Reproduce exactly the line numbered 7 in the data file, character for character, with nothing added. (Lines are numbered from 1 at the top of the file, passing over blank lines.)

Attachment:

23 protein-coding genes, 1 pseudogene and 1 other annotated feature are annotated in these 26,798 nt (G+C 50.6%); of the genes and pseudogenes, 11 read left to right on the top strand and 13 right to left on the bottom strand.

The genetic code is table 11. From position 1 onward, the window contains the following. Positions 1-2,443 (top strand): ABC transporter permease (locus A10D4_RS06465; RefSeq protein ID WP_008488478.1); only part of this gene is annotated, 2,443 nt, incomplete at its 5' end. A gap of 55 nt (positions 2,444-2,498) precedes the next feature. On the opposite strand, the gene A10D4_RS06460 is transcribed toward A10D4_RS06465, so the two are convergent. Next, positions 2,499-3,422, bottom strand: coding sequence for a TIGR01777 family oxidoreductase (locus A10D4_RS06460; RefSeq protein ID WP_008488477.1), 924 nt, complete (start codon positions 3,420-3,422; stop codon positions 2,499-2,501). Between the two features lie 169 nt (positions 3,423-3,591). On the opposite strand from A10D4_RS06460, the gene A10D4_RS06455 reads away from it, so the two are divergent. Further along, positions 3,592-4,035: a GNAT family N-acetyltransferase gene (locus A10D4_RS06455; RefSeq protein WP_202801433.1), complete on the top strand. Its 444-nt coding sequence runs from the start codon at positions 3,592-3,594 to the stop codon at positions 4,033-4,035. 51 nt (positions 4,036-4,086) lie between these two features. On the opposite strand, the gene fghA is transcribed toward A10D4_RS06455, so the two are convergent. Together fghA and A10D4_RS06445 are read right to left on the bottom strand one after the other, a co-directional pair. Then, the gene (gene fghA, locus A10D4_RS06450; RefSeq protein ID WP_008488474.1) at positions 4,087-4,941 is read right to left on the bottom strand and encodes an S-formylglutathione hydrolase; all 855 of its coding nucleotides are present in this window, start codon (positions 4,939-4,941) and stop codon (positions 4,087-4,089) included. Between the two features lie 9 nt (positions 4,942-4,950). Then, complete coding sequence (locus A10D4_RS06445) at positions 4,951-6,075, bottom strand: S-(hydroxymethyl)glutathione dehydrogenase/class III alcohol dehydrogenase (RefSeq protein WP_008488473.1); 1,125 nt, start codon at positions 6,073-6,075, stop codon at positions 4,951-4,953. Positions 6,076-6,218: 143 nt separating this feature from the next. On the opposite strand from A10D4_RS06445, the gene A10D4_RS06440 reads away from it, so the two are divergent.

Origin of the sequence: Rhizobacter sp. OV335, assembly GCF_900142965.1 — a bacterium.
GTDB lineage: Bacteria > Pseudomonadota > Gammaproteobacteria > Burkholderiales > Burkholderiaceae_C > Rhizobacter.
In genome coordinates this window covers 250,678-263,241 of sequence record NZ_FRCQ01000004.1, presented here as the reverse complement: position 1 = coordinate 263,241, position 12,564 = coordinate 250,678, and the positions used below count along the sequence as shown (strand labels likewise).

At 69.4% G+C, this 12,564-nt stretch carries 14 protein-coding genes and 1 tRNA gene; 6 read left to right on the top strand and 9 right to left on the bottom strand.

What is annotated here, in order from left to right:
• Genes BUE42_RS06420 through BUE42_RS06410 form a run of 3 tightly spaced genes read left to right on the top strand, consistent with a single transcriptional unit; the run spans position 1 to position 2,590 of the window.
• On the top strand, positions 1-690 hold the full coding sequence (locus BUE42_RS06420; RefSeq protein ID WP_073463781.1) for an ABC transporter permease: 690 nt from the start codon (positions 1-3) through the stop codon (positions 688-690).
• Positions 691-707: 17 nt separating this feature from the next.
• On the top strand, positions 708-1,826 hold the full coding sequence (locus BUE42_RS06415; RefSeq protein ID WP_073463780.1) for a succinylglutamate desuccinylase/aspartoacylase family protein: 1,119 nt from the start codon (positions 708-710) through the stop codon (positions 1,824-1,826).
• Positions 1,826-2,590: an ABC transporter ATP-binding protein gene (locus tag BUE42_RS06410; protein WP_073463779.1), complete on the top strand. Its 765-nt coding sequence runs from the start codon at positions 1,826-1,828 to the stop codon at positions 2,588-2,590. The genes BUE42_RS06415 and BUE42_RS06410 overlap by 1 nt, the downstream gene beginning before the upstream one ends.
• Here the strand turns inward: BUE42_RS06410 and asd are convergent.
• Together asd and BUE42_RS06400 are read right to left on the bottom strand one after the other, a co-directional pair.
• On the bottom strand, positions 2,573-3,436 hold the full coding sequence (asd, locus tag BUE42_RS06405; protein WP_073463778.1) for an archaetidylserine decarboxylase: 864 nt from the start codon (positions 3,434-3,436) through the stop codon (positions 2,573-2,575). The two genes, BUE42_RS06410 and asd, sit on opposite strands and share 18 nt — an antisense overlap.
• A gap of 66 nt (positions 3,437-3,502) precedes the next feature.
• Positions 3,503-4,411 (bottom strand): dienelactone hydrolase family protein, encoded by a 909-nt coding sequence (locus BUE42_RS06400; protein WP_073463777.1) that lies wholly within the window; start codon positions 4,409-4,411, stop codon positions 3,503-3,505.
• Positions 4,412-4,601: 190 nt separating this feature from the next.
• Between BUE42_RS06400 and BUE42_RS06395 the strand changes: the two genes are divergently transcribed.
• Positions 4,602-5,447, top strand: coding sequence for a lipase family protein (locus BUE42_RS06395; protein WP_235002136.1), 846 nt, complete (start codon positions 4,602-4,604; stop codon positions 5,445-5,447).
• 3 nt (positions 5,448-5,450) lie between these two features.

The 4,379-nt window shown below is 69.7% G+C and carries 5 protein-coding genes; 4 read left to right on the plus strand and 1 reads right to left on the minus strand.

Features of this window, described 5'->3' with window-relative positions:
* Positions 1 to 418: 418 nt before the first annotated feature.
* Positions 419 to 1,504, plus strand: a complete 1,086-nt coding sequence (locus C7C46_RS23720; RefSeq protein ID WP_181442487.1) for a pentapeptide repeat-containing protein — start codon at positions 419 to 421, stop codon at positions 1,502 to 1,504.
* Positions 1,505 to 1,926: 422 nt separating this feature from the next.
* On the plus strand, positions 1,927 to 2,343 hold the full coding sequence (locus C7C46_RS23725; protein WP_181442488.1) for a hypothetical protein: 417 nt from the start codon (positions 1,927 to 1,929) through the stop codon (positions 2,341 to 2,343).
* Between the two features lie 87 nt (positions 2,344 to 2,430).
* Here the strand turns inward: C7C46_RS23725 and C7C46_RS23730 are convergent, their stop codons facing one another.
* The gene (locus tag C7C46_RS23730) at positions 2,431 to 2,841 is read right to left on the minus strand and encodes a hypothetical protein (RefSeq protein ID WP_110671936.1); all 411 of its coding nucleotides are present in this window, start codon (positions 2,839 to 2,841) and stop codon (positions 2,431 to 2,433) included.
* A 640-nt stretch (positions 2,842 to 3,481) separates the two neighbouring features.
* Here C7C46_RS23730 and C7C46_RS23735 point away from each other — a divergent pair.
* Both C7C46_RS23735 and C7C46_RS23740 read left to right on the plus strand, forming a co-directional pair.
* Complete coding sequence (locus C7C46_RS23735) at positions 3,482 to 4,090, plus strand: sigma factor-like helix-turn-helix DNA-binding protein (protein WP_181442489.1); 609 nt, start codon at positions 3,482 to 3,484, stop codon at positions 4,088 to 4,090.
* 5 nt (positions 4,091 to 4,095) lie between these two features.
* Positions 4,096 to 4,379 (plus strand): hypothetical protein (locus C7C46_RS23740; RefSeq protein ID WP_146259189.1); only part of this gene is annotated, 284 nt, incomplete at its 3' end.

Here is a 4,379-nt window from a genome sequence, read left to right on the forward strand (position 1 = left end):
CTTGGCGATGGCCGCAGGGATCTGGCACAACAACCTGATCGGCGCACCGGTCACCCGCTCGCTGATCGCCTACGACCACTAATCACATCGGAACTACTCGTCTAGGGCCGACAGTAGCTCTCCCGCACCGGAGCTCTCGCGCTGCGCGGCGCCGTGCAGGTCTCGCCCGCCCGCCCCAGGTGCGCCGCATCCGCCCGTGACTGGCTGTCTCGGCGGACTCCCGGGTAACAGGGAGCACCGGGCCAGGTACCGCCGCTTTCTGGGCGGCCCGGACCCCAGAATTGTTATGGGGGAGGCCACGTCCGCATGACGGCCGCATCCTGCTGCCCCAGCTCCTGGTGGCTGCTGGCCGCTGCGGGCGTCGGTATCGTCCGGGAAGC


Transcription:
What is annotated here, in order from left to right: